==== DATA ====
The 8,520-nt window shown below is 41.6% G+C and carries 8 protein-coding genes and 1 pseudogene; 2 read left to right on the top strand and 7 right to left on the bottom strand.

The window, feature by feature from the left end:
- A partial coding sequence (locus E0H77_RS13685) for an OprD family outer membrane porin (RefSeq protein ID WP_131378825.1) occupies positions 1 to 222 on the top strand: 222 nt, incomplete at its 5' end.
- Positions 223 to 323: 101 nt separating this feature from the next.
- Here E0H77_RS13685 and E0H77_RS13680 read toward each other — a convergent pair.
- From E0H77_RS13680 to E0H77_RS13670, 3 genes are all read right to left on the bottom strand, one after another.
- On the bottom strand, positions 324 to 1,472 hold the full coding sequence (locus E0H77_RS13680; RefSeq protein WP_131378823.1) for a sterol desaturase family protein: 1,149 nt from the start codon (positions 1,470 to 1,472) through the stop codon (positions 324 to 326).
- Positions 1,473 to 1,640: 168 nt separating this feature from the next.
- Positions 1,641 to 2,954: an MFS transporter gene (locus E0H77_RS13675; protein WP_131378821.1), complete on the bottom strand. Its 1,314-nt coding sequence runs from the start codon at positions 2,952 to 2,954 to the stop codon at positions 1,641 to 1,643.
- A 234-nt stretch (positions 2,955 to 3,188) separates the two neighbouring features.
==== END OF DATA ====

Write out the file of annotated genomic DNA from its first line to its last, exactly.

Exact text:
The 8,520-nt window shown below is 41.6% G+C and carries 8 protein-coding genes and 1 pseudogene; 2 read left to right on the top strand and 7 right to left on the bottom strand.

The window, feature by feature from the left end:
- A partial coding sequence (locus E0H77_RS13685) for an OprD family outer membrane porin (RefSeq protein ID WP_131378825.1) occupies positions 1 to 222 on the top strand: 222 nt, incomplete at its 5' end.
- Positions 223 to 323: 101 nt separating this feature from the next.
- Here E0H77_RS13685 and E0H77_RS13680 read toward each other — a convergent pair.
- From E0H77_RS13680 to E0H77_RS13670, 3 genes are all read right to left on the bottom strand, one after another.
- On the bottom strand, positions 324 to 1,472 hold the full coding sequence (locus E0H77_RS13680; RefSeq protein WP_131378823.1) for a sterol desaturase family protein: 1,149 nt from the start codon (positions 1,470 to 1,472) through the stop codon (positions 324 to 326).
- Positions 1,473 to 1,640: 168 nt separating this feature from the next.
- Positions 1,641 to 2,954: an MFS transporter gene (locus E0H77_RS13675; protein WP_131378821.1), complete on the bottom strand. Its 1,314-nt coding sequence runs from the start codon at positions 2,952 to 2,954 to the stop codon at positions 1,641 to 1,643.
- A 234-nt stretch (positions 2,955 to 3,188) separates the two neighbouring features.